Miami football player teams with fellow athlete to read to local school students during coronavirus

Miami University football player Henry Beckett invented a new reading program involving himself and other university athletes to reach out to students in the adjacent Talawanda School system. Beckett, shown here during one of his video recordings of reading remotely to school kids, plans to recruit more Miami athletes to become regular members of his "Redhawk Readers." (Provided Photo\Journal-News)
Miami University football player Henry Beckett invented a new reading program involving himself and other university athletes to reach out to students in the adjacent Talawanda School system. Beckett, shown here during one of his video recordings of reading remotely to school kids, plans to recruit more Miami athletes to become regular members of his "Redhawk Readers." (Provided Photo\Journal-News)

A Miami University football player has come up with an unusual idea of how to help local school kids develop a love of reading and other school athletes are joining in to help.

Miami kicker Henry Beckett has created a children’s reading program suited as a workaround for the social distancing required during the pandemic.

The sophomore has started “Redhawk Readers,” named after the school’s mascot.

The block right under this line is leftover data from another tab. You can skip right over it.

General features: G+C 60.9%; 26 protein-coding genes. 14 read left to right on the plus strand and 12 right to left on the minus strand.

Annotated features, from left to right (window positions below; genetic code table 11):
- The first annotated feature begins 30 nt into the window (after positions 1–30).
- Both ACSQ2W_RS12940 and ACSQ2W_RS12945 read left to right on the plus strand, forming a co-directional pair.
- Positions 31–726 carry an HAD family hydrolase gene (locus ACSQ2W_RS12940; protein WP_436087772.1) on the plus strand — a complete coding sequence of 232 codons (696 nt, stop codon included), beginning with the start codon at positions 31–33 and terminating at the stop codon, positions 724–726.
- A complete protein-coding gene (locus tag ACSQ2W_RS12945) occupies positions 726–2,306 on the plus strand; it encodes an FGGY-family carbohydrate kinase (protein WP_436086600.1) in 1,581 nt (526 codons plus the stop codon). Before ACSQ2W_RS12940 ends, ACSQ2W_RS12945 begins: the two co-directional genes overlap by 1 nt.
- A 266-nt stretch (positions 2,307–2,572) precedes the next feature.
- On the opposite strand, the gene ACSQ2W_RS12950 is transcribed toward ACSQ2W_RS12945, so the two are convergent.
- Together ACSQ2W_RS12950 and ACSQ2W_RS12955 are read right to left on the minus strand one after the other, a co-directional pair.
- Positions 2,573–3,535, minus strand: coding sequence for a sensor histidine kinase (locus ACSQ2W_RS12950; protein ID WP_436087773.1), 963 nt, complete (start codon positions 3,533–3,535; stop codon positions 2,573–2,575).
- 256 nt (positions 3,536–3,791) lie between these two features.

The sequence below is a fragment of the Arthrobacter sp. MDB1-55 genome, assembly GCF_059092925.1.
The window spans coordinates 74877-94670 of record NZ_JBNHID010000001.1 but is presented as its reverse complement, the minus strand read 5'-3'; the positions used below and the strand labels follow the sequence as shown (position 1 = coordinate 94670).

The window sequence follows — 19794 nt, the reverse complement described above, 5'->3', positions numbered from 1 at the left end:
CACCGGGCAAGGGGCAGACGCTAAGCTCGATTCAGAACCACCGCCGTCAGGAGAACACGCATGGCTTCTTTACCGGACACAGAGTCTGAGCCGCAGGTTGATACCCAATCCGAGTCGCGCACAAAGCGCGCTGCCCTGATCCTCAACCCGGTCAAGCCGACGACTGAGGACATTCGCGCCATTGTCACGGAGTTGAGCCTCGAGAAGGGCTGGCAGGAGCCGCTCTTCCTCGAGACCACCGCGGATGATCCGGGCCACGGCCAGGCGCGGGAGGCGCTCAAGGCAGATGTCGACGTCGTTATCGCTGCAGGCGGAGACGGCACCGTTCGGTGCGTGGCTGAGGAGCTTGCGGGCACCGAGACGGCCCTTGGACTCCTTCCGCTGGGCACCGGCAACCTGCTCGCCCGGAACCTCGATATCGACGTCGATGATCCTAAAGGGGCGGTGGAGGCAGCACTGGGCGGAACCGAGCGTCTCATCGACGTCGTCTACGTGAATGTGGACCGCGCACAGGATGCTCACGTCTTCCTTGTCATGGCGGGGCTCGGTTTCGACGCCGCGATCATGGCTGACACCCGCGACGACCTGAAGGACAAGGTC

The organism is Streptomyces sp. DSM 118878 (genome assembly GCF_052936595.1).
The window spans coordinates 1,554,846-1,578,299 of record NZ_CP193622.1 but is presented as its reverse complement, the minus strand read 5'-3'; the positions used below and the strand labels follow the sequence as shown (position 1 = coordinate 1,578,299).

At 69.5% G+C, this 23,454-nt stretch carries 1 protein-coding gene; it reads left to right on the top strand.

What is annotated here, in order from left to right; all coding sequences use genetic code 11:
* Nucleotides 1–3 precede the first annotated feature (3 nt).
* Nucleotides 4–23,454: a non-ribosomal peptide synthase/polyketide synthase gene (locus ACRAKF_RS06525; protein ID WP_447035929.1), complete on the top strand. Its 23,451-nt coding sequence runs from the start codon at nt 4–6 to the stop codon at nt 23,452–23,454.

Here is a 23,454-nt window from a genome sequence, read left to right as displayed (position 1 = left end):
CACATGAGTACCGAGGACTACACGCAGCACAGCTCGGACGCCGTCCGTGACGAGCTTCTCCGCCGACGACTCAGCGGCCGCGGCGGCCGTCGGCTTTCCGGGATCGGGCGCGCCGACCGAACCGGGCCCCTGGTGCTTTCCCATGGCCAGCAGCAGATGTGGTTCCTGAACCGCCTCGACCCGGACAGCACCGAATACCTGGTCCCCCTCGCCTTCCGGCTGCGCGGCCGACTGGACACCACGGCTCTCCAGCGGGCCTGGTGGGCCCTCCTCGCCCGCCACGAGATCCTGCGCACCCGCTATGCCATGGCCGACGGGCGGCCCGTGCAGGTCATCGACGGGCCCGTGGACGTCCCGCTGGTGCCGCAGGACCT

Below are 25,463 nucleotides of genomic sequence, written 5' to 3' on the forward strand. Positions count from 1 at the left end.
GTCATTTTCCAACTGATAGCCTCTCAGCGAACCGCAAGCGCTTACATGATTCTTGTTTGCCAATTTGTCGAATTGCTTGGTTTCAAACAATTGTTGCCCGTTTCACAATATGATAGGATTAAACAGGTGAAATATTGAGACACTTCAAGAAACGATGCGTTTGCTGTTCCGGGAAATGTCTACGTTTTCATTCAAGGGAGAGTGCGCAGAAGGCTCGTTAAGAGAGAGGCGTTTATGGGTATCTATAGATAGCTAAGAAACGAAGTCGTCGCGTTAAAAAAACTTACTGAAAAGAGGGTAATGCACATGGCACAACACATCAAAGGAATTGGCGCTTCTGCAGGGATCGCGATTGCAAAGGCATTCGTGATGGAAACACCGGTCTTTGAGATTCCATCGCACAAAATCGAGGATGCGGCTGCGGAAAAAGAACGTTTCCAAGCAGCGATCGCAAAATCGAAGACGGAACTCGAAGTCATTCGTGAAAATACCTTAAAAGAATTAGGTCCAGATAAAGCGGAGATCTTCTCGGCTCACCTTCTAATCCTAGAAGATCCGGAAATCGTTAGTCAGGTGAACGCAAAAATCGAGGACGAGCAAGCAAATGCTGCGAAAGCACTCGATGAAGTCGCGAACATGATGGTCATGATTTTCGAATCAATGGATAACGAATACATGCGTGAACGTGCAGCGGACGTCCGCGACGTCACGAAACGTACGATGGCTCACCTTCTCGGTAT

ExploreThousands of Miami students return to classes today: What officials are doing about COVID-19

Beckett and Miami soccer player Emily Sexton have been filming themselves reading children’s classic books for students in the Talawanda school system.

For Beckett, who is a psychology major with neuroscience and pre-med co-majors, the idea sprung from his love of children and the joys he knew as a youngster with older siblings who read to him often.

Later, his elementary school in Alabama would have parents come in to read to the class and he wanted to pass on the tradition.

“And I’ve always wanted to work with children,” he said, who first approach Miami school officials about a month ago.

“My original idea was to go to them (Talawanda students) to read to them in person in their classroom,” but the pandemic ended that plan.

Sexton began the video series last week by reading first from a children’s book and then Beckett will soon be offering up his own video reading from the remainder of the book.

Videos work better than live readings via Zoom or some other digital format, he said, because it allows participating teachers more flexibility in when they want to incorporate the reading sessions into classroom or at-home, remote lessons.

For Sexton, an early childhood education major, the idea thrilled her.

“I love kids and I want to help people and when Henry asked me … I was really excited,” she said.

Due to coronavirus, Sexton said she’s lost out on opportunities to go into schools to student teach “so being able to reach them through technology and using these resources we have now … it (videos) was a great way to connect with students other than seeing them in person.”

Jason Merz, principal at Kramer Elementary, praised the two college students saying “I know some students do not have access to a variety of children’s books and kids really love to be read to.”

“I also think this helps cultivate a lifelong love for reading. It’s nice that this project was able to come together for kids in our community,” said Merz.

Talawanda officials, said Beckett, “have been really excited about it and it has been a lot more satisfying than I ever thought it would be.”

In Other News